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  • Cited by 5
  • Print publication year: 2006
  • Online publication date: March 2008

12 - Social contract theory and its critics

from Part III - Natural jurisprudence and the science of legislation

Summary

The historical background

At the heart of social contract theory is the idea that political legitimacy, political authority, and political obligation are derived from the consent of the governed, and are the artificial product of the voluntary agreement of free and equal moral agents. On this view, legitimacy and duty depend on a concatenation of voluntary individual acts, and not on ‘natural’ political authority, patriarchy, theocracy, divine right, necessity, custom, convenience, or psychological compulsion. Michael Oakeshott was thus right to call contractarianism a doctrine of ‘will and artifice’ (1975a, p. 7).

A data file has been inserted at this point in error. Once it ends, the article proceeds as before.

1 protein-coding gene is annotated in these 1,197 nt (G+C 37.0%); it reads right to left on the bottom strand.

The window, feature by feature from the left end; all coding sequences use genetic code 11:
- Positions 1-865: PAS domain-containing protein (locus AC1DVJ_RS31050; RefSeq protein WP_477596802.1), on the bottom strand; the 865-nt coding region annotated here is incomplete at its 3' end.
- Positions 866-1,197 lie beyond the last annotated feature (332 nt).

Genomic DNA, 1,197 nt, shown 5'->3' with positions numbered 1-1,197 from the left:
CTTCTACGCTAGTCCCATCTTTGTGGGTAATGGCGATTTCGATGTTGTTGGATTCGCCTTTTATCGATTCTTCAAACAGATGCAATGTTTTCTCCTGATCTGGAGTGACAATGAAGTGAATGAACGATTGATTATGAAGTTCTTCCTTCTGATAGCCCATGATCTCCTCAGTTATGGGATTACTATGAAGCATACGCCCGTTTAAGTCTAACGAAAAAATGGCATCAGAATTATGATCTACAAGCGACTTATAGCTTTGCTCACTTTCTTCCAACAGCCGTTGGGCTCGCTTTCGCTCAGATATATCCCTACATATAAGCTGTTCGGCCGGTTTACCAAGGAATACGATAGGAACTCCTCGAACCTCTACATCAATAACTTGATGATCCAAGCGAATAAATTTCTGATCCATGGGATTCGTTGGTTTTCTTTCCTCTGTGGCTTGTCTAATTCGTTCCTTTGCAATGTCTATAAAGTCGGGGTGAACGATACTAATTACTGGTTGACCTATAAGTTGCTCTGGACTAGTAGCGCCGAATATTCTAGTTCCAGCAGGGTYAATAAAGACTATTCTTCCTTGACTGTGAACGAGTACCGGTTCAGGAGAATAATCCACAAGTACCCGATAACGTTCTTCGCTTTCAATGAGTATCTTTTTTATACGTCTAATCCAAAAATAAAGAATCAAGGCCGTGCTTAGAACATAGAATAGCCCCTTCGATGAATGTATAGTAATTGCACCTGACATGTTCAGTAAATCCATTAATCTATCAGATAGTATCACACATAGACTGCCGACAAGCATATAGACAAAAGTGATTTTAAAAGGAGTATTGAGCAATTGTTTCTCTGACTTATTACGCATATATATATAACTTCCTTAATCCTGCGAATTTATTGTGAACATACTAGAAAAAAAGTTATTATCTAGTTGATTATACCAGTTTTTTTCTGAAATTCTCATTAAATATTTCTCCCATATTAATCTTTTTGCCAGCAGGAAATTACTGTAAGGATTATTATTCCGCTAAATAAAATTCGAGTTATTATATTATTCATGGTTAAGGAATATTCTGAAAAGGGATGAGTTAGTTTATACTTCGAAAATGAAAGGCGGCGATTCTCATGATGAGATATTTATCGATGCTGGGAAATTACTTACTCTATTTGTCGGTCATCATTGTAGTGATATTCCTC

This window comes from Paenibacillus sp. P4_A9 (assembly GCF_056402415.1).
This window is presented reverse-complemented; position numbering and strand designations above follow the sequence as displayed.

While traces of contract theory can be found in ancient and medieval thought, and while the doctrine has recently been revived by John Rawls, it is generally agreed that the golden age of social contract theory was the period 1650–1800, beginning with Hobbes’s Leviathan (1651) and ending with Kant’s Rechtslehre (Metaphysics of Morals, 1797;Rawls 1972, pp. 11–13; Riley 1982, 1983). For at least the following century it was eclipsed by utilitarianism, Hegelianism, and Marxism. But between the mid-seventeenth and the early nineteenth centuries consent emerged as the leading doctrine of political legitimacy. Hobbes urges in chapter 42 of Leviathan that ‘the right of all sovereigns is derived originally from the consent of every one of those that are to be governed’, and in chapter 40 he insists that human wills ‘make the essence of all covenants’ (Hobbes 1991, pp. 395, 323). Locke in the second of his Two Treatises of Government argues that ‘voluntary agreement gives … political power to governors’ (TTG, ii, §173, p. 383).